Wikipedia censorship a step too far

Today, many internet service providers in the UK have censored a page on Wikipedia due to an image used on the page. The image was blacklisted by the Internet Watch Foundation (IWF), an “independent, self-regulatory body” that aims “to minimise the availability of… child sexual abuse content hosted anywhere in the world and criminally obscene and incitement to racial hatred content hosted in the UK.” ISPs quite voluntarily use a list provided by the IWF to decide which pages to block. The IWF are free to decide that any page they choose is unsuitable, and to make it unavailable to internet users across the UK. On this occasion, they claim to have checked with the police, and been advised that the image in question is “potentially illegal”.

So what is the image in question? It’s actually the cover of an album, Virgin Killer, which was released by a German rock band called the Scorpions in 1976, which features a photograph of a naked girl. I’d never heard of the band or the album, and never seen the cover art in question, and neither would the majority of people have done. But now, thanks to the IWF’s intervention, everyone in the UK, and indeed around the world, will know of them, and many will no doubt have looked up the album cover to see what all the fuss is about.

There are many technical issues with the way the page has been blocked. My ISP, Be Unlimited, is one of those to have blocked the page. If I try to visit it, I see a message saying, “Not Found. The requested URL was not found on this server.” The message is completely incorrect. In many less democratic countries that have wide-ranging censorship, attempting to view a blocked page displays a message to say that it’s blocked. If we must have pages censored, we should be told so, not have it disguised as a server error. Also, the way the block has been implemented means that all British users of Wikipedia are now channelled through a small number of proxy servers, sharing IP addresses. That means it is almost no longer possible to edit Wikipedia without an account (and impossible to create an account), and any anonymous users who do manage to vandalise Wikipedia can not be traced. I’m very concerned about the use of proxies, which can only have an impact on the performance of Wikipedia, which isn’t always the fastest site anyway. And as the IWF decides more and more sites have a single “potentially illegal” page, all those sites’ traffic will also go through the same proxies. The internet will get slower and slower, and the government will have all the traffic going through a central point where it can be monitored more easily for insertion into their big database.

The funny thing is, the content has been blocked in rather incompetent and ineffective way. They have blocked the page containing the image, not the image itself, so entering the URL of the image still allows it to be viewed, but at the same time, the entirely inoffensive text about the album is inaccessible. Then there is the fact that it’s possible to view the page using the HTTPS version of the English Wikipedia. Secure web pages are much harder to block or monitor. Yet even more ridiculous is that the same album cover is visible to all British internet users on the Georgian, Finnish and Ukranian language versions of Wikipedia. (Note that I haven’t linked the articles in question above, rather the main pages of the Wikis. It’s simple enough to use the search, but please check the laws in your country first.) Not to mention, the album is still on sale in the UK, and has been for more than 30 years, and is available from Amazon. As Wikipedia spokesman David Gerard says:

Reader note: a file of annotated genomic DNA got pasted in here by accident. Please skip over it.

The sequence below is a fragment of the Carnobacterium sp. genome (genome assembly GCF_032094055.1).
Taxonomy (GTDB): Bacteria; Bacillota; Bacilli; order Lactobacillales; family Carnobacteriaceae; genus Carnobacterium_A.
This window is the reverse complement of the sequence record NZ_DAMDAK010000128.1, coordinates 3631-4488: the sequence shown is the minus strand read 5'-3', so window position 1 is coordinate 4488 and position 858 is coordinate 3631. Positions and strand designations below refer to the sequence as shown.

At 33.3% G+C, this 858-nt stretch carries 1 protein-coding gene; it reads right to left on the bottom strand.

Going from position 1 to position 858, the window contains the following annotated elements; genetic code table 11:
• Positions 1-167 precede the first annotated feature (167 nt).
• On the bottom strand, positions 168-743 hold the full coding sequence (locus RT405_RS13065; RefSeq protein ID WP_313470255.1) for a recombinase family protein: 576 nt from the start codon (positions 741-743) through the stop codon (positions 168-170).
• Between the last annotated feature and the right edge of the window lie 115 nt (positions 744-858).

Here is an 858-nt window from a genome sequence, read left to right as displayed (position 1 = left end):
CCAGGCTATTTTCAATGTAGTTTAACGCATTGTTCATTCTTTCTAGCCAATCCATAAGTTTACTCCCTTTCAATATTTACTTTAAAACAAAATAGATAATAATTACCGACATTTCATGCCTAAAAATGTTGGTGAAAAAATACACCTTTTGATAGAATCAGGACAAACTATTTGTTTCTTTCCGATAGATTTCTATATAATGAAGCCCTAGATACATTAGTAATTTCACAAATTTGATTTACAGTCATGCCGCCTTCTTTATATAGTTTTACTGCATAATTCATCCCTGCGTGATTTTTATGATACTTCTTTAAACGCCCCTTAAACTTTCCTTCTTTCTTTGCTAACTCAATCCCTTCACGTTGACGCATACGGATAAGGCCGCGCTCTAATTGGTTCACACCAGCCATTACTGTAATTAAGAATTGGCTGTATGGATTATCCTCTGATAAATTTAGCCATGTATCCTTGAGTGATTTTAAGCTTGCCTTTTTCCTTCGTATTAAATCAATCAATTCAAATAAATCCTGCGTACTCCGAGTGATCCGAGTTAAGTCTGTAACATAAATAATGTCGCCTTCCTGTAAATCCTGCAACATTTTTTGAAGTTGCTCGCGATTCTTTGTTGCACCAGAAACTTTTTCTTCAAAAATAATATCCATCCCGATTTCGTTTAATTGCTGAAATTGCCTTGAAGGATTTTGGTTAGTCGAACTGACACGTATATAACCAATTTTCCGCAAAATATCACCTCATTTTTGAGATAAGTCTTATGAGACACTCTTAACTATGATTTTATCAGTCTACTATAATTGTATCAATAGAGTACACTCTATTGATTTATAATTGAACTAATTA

When we asked the Internet Watch Foundation why they blocked Wikipedia and not Amazon, apparently the decision was “pragmatic”, which we think means that Amazon had money and would sue them, whereas we’re an educational charity.

Something has to be done about the paranoia surrounding the issue of child abuse. Efforts should be directed towards catching the evil people who genuinely are responsible for abusing children or distributing masses of obscene material. Those people no doubt share knowledge to get around any obstacles that are in their way. They certainly aren’t going to be visiting Wikipedia to see the cover of a record from the 70s. I don’t believe blocking pages according to the IWF’s list serves any useful purpose. People who are determined to see illegal material will find ways of doing so. Anyone else is very unlikely to encounter such material unless they deliberately look for it. When a questionable image is hosted in a civilised, western country such as the US, surely the correct course of action should be to liaise with the authorities in that country to have the material taken down – if our laws prove to be tighter than the other country, we should be asking ourselves why.

Allowing an unaccountable organisation to add whatever pages they like to a blacklist is not a very happy position. Who knows what other criteria may be added in the future? Websites criticising the government maybe. Or perhaps they will block pages that explain how to circument digital rights management on Hollywood films. Internet censorship is a road we should not go down, and today’s development is already a step too far in that direction.

One response to “Wikipedia censorship a step too far”

  1. Roy Read

    First let me admit this I am basing this comment on hearsay (from national newspaper).

    Just as alarming is that it was just one, single, solitary complaint that sparked this censorship. What lies in store for the future when other individuals get on the band wagon?

Leave a comment

By browsing this site, you agree to its use of cookies. More information. OK